Next, we will take another major step forward in dealing with those who facilitate corruption. Under current legislation, it is difficult to prosecute a company that assists with tax evasion, but we are going to change that. We will legislate this year for a new criminal offence to apply to corporations that fail to prevent their representatives from criminally facilitating tax evasion. Finally, we are providing initial new funding of up to £10 million for a new cross-agency task force to swiftly analyse all the information that has been made available from Panama and take rapid action. The task force will include analysts, compliance specialists and investigators from across HMRC, the National Crime Agency, the Serious Fraud Office and the Financial Conduct Authority.
This Government will continue to lead the international agenda to crack down on tax evasion and aggressive tax avoidance. This battle is important and it needs to be combined with the approach that we take in this country. Having low tax rates but taxes that people and businesses pay is how we will tackle these issues and build a strong economy that can fund the public services we need. It is that strong economy, creating jobs and rewarding aspiration, that is the true focus of this Government, and something that would never be safe under the party opposite. I commend this Statement to the House”.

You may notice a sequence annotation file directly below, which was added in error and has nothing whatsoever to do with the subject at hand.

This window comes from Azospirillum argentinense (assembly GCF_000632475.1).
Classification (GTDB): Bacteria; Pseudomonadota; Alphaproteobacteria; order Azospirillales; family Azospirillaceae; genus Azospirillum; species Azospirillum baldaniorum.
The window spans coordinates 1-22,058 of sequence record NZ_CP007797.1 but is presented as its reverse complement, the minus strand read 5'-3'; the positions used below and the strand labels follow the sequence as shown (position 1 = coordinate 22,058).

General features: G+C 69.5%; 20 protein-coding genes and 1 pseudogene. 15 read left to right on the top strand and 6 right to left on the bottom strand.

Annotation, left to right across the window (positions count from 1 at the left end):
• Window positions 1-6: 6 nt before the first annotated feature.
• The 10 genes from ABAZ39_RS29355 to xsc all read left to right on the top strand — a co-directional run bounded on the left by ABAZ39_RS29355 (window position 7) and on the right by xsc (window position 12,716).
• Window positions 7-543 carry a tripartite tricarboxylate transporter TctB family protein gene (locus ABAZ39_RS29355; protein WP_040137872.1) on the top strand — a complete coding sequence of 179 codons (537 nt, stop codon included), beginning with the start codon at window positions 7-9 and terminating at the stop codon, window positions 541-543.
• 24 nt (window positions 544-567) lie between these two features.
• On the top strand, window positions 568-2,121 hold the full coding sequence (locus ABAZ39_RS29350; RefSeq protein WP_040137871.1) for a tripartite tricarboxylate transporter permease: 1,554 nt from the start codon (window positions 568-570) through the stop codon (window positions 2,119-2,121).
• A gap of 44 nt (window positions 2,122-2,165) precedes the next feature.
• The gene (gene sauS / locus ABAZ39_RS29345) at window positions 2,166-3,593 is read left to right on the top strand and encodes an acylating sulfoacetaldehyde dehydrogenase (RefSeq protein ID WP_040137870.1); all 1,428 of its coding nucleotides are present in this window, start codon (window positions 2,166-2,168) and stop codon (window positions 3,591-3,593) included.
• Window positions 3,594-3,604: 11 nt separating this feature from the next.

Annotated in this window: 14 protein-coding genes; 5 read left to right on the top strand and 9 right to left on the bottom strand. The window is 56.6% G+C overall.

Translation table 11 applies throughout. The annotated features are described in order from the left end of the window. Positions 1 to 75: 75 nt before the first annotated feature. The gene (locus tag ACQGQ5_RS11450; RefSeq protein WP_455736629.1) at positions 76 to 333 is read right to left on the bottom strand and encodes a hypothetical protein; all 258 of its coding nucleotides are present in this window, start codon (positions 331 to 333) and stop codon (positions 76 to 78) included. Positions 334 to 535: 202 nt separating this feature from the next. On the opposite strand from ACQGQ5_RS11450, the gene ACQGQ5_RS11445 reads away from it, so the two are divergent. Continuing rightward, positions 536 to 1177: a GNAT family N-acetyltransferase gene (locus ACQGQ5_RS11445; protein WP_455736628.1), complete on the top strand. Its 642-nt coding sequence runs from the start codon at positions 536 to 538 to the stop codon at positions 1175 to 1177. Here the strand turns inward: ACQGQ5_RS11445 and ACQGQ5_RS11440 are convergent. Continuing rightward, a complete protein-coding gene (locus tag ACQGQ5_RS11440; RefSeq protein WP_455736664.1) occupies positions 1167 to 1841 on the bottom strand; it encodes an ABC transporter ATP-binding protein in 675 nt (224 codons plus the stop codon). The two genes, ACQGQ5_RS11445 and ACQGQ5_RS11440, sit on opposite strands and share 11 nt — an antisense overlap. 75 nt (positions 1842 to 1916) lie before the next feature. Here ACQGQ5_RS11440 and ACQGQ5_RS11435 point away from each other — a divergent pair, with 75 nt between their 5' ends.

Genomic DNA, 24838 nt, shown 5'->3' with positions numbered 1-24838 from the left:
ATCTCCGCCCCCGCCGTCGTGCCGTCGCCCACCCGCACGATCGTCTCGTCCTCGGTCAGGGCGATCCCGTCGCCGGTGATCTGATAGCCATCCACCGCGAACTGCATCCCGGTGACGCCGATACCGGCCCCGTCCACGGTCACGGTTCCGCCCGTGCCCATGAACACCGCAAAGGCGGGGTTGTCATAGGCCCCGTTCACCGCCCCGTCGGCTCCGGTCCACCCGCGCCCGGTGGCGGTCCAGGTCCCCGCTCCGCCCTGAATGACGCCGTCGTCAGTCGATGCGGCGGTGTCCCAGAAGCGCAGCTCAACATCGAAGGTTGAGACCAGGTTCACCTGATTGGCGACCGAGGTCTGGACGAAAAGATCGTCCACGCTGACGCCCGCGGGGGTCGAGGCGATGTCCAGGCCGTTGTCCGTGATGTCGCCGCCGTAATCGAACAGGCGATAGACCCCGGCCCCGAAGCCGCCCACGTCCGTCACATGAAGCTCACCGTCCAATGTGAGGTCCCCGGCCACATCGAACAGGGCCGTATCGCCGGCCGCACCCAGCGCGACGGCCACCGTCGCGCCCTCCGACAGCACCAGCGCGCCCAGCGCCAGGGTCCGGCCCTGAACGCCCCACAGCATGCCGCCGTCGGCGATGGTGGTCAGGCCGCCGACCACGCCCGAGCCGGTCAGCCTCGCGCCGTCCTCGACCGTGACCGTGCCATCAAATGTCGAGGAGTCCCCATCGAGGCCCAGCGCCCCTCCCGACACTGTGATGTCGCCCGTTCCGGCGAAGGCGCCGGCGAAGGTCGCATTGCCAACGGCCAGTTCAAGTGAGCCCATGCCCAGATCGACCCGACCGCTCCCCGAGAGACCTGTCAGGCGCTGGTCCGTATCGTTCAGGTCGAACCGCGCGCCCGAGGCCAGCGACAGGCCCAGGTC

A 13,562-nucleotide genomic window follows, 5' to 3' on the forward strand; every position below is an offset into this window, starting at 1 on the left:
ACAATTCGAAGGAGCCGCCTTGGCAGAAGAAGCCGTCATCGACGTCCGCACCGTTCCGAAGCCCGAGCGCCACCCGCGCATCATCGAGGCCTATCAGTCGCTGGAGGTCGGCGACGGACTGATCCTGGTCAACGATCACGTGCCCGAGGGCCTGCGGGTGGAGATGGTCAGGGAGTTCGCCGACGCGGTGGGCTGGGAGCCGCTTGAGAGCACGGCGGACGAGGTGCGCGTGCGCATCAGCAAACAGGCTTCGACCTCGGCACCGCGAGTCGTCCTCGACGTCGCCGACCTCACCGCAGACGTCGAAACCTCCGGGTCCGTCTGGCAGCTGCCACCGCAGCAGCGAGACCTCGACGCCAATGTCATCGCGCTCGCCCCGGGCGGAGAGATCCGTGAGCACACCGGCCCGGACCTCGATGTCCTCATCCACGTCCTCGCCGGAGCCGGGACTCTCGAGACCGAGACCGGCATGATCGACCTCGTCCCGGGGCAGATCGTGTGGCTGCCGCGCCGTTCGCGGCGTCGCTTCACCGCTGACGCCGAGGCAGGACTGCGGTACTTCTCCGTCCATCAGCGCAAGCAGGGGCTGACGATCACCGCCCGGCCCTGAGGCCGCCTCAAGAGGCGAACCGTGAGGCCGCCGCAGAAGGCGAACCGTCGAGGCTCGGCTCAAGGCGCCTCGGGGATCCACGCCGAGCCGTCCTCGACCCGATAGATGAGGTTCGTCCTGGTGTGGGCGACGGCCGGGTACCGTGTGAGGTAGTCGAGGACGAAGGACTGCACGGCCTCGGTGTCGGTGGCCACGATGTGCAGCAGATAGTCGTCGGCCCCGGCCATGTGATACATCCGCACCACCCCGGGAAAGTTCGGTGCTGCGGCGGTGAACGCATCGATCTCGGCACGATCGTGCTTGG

My Lords, that concludes the Statement.
My Lords, I thank the Leader of the House for repeating the Prime Minister’s Statement. It has been a difficult week for the Government. For most people, the reports that they have heard over the past week or so about offshore investments, tax havens and corporate tax avoidance are way outside of their personal experience. Most people are still going to open bank accounts in their local high street, if they can find a branch open. So the press reports will not be fully understood by everyone, but three things emerge. Overwhelmingly, most people have said that they were very familiar with reports on the Panama papers, with just over 4% of those aged 65 and over saying that they were not—so most people have read the information and heard what is going on. There is a general attitude from most people that, even without understanding the full details, something here is not quite right. But only 8% of people said that they were surprised at the reports. For me, that indicates a cynicism about the finances of those in the public eye and highlights a necessity for public confidence in financial regulatory regimes.